Whether your emails are monthly newsletters or part of an automated campaign, they should drive readers to take action, whether that is contacting you directly, visiting your website for additional information, or even making a purchase. A good Call-To-Action can be one of the hardest elements to successfully incorporate into an email. You have to be direct, appealing, smart, and concise all with just a few words. Using strong verbs and careful word choices can drive conversions to any business.
To accomplish any of these goals include a compelling Call-To-Action at the end of each email. Although you may have links throughout your text, you should always conclude your email by telling your readers their next step.
When you’re making a Call-To-Action, you don’t necessarily need the advice of experts — you need to figure out what best represents your company to your niche demographic.
The use of images in email newsletters and marketing emails is a hotly debated topic. Designers and traditional marketers want to include a heavy use of visuals and images for both aesthetic and brand purposes. Email marketing specialists want to minimize email images for deliverability and display reasons. Here are some tips to help create a successful eNewsletter with images.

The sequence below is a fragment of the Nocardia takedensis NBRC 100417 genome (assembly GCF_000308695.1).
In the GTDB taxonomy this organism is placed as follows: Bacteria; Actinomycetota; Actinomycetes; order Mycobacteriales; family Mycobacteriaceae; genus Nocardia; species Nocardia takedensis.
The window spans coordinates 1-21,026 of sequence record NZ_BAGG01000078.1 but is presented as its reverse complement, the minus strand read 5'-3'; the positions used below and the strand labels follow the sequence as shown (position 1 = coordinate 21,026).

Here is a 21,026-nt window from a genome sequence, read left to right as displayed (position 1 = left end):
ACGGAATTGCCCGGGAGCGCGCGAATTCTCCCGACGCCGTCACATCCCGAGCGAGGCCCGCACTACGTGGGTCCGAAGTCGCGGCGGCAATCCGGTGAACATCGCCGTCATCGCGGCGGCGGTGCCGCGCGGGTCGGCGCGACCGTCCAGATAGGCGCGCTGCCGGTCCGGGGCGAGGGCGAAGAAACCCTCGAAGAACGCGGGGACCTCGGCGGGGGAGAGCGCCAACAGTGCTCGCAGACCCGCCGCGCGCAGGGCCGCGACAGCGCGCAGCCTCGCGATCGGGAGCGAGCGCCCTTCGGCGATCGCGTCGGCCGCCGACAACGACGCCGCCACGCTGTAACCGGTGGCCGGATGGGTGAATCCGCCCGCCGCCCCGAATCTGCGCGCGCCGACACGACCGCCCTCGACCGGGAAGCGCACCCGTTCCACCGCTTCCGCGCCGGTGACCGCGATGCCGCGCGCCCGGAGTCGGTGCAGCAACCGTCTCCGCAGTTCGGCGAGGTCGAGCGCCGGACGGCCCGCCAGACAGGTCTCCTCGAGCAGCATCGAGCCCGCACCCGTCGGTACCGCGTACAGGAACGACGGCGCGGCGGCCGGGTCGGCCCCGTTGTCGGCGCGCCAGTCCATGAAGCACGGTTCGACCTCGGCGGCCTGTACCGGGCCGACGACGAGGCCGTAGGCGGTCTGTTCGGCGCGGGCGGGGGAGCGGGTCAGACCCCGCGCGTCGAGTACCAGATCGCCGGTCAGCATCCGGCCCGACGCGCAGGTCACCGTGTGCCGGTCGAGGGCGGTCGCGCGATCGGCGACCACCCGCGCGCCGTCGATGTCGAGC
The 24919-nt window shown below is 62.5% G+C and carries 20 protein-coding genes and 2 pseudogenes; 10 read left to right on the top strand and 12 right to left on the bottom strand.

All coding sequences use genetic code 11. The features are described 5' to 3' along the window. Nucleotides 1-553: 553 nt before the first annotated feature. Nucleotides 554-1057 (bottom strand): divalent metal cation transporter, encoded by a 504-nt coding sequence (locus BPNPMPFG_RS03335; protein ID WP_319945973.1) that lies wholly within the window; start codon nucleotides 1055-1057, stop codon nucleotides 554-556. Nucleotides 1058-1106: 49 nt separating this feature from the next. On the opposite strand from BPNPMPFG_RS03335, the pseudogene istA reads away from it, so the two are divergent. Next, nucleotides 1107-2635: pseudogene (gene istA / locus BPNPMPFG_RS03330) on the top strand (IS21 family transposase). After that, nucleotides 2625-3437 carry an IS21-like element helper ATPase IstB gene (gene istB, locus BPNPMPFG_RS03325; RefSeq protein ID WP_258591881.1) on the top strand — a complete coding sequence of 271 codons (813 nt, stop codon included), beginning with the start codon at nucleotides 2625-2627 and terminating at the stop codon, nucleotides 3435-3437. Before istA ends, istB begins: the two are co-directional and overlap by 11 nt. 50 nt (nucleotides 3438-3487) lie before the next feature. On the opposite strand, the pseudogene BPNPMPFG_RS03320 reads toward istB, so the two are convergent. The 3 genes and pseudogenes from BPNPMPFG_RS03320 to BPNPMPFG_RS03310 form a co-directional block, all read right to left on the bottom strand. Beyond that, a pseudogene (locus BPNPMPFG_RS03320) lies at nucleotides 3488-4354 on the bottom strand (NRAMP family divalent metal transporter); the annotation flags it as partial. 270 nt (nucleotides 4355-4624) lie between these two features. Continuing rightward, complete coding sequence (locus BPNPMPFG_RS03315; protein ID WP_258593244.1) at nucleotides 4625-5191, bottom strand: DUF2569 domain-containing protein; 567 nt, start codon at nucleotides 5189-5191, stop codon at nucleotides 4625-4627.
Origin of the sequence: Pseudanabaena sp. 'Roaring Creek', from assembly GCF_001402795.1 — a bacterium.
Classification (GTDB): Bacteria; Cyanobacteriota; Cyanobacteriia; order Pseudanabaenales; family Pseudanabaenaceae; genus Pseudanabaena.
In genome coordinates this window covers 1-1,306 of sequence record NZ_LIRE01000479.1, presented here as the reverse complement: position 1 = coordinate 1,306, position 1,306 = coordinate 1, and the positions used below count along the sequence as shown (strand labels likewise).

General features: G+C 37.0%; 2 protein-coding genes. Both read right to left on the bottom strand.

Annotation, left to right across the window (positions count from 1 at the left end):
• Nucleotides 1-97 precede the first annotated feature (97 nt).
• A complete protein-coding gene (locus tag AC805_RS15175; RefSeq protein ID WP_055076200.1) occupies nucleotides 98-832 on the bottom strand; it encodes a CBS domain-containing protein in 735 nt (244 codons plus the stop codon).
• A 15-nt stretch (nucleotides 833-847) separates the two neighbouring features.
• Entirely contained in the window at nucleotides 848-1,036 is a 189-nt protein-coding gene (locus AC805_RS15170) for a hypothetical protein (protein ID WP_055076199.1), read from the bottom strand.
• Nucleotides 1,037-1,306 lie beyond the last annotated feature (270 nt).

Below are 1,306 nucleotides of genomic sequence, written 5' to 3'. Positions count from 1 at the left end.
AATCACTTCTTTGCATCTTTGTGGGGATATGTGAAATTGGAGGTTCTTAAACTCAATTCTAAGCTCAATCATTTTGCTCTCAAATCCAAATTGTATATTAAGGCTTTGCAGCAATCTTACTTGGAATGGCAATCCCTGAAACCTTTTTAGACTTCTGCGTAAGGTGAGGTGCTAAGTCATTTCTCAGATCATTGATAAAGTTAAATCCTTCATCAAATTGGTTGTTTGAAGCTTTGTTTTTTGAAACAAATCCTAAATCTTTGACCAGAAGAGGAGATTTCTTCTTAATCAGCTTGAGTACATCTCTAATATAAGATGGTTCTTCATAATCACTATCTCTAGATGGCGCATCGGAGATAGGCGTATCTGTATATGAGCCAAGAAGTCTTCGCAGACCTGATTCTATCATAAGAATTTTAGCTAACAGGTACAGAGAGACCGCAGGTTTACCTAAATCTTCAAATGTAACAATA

Limit the use of Images in the Top Two Inches of Your Email
Rule of thumb says you have less than two (2) seconds before a person decides if they want to bother reading an email from a preview window. That means that you have approximately two inches of space to convince a subscriber to continue reading your email. Using compelling text in the top two inches on your email is imperative don’t fill up the top of your email with images. A good way to add an image or graphic is the use of a header, typically about 700 pixels across and no more 75 pixels wide. See Creating a Better Newsletter Part 2 – Attention-Grabbing Subject Line for tips on how to get your subscribers attention right from the beginning of the email.
Always Provide Alt and Title Text
Alt text is the html coded text that appears when an image doesn’t load (it’s short for “alternative text”). Title text is the “hover” text that appears when a user passes their mouse over an image. At least half of your subscribers and users will not see your image files. For those for whom email images don’t load, seeing an alternative piece of text that describes the image means that you have not wasted the space in your email. You’ve used the space to convey an important message even if the image didn’t load.
Thirty Percent Rule
A good rule to follow when designing an email newsletter, only use about 30% of your available space for images. This means that you’ll still have enough images to entice readers but you won’t be in danger of either creating spam problems for yourself or presenting large, blank emails to people who don’t use or see email images. Also, avoid making image files too large, they can create significant spam and email deliverability issues.